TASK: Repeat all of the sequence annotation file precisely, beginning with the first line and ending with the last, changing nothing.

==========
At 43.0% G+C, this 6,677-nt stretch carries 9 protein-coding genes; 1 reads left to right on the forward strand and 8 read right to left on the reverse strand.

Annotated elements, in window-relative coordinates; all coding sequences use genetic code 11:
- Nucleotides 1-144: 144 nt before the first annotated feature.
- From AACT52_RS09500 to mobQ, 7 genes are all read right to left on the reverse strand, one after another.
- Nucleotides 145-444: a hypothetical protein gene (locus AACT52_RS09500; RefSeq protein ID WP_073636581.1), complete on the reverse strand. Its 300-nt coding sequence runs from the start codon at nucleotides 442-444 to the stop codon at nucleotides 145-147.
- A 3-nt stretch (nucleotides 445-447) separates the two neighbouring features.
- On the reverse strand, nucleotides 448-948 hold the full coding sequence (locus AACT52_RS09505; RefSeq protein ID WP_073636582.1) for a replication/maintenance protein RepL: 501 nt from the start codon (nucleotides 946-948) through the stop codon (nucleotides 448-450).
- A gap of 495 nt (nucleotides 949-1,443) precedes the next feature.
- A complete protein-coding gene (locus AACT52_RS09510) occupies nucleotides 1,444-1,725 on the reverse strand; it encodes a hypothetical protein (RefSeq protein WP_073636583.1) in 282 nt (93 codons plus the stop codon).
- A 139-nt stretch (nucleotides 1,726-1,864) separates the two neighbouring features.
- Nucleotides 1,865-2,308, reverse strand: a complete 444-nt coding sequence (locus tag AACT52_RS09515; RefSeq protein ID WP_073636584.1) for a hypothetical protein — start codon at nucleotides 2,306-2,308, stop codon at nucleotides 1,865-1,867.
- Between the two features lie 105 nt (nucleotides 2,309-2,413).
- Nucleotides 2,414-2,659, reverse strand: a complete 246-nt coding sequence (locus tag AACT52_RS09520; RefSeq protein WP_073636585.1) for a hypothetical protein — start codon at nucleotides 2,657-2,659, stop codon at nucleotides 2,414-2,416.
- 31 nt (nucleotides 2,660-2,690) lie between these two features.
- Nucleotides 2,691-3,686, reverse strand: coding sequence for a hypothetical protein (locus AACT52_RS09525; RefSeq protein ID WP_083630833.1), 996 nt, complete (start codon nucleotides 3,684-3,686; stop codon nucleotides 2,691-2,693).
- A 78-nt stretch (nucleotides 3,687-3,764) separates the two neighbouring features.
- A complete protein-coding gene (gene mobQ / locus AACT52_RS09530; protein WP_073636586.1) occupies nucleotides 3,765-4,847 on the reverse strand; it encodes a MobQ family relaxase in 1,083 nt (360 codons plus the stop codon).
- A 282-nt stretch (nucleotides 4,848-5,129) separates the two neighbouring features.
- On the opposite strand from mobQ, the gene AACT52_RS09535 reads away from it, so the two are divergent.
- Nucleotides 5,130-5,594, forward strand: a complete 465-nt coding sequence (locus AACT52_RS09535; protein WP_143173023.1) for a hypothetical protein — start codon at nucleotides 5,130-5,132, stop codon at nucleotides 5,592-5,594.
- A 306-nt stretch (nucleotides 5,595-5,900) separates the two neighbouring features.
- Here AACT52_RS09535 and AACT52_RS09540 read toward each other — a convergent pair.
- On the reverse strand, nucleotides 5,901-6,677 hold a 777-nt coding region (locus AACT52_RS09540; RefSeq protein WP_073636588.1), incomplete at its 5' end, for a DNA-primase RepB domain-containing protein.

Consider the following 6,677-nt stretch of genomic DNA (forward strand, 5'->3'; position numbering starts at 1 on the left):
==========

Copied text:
At 43.0% G+C, this 6,677-nt stretch carries 9 protein-coding genes; 1 reads left to right on the forward strand and 8 read right to left on the reverse strand.

Annotated elements, in window-relative coordinates; all coding sequences use genetic code 11:
- Nucleotides 1-144: 144 nt before the first annotated feature.
- From AACT52_RS09500 to mobQ, 7 genes are all read right to left on the reverse strand, one after another.
- Nucleotides 145-444: a hypothetical protein gene (locus AACT52_RS09500; RefSeq protein ID WP_073636581.1), complete on the reverse strand. Its 300-nt coding sequence runs from the start codon at nucleotides 442-444 to the stop codon at nucleotides 145-147.
- A 3-nt stretch (nucleotides 445-447) separates the two neighbouring features.
- On the reverse strand, nucleotides 448-948 hold the full coding sequence (locus AACT52_RS09505; RefSeq protein ID WP_073636582.1) for a replication/maintenance protein RepL: 501 nt from the start codon (nucleotides 946-948) through the stop codon (nucleotides 448-450).
- A gap of 495 nt (nucleotides 949-1,443) precedes the next feature.
- A complete protein-coding gene (locus AACT52_RS09510) occupies nucleotides 1,444-1,725 on the reverse strand; it encodes a hypothetical protein (RefSeq protein WP_073636583.1) in 282 nt (93 codons plus the stop codon).
- A 139-nt stretch (nucleotides 1,726-1,864) separates the two neighbouring features.
- Nucleotides 1,865-2,308, reverse strand: a complete 444-nt coding sequence (locus tag AACT52_RS09515; RefSeq protein ID WP_073636584.1) for a hypothetical protein — start codon at nucleotides 2,306-2,308, stop codon at nucleotides 1,865-1,867.
- Between the two features lie 105 nt (nucleotides 2,309-2,413).
- Nucleotides 2,414-2,659, reverse strand: a complete 246-nt coding sequence (locus tag AACT52_RS09520; RefSeq protein WP_073636585.1) for a hypothetical protein — start codon at nucleotides 2,657-2,659, stop codon at nucleotides 2,414-2,416.
- 31 nt (nucleotides 2,660-2,690) lie between these two features.
- Nucleotides 2,691-3,686, reverse strand: coding sequence for a hypothetical protein (locus AACT52_RS09525; RefSeq protein ID WP_083630833.1), 996 nt, complete (start codon nucleotides 3,684-3,686; stop codon nucleotides 2,691-2,693).
- A 78-nt stretch (nucleotides 3,687-3,764) separates the two neighbouring features.
- A complete protein-coding gene (gene mobQ / locus AACT52_RS09530; protein WP_073636586.1) occupies nucleotides 3,765-4,847 on the reverse strand; it encodes a MobQ family relaxase in 1,083 nt (360 codons plus the stop codon).
- A 282-nt stretch (nucleotides 4,848-5,129) separates the two neighbouring features.
- On the opposite strand from mobQ, the gene AACT52_RS09535 reads away from it, so the two are divergent.
- Nucleotides 5,130-5,594, forward strand: a complete 465-nt coding sequence (locus AACT52_RS09535; protein WP_143173023.1) for a hypothetical protein — start codon at nucleotides 5,130-5,132, stop codon at nucleotides 5,592-5,594.
- A 306-nt stretch (nucleotides 5,595-5,900) separates the two neighbouring features.
- Here AACT52_RS09535 and AACT52_RS09540 read toward each other — a convergent pair.
- On the reverse strand, nucleotides 5,901-6,677 hold a 777-nt coding region (locus AACT52_RS09540; RefSeq protein WP_073636588.1), incomplete at its 5' end, for a DNA-primase RepB domain-containing protein.

Consider the following 6,677-nt stretch of genomic DNA (forward strand, 5'->3'; position numbering starts at 1 on the left):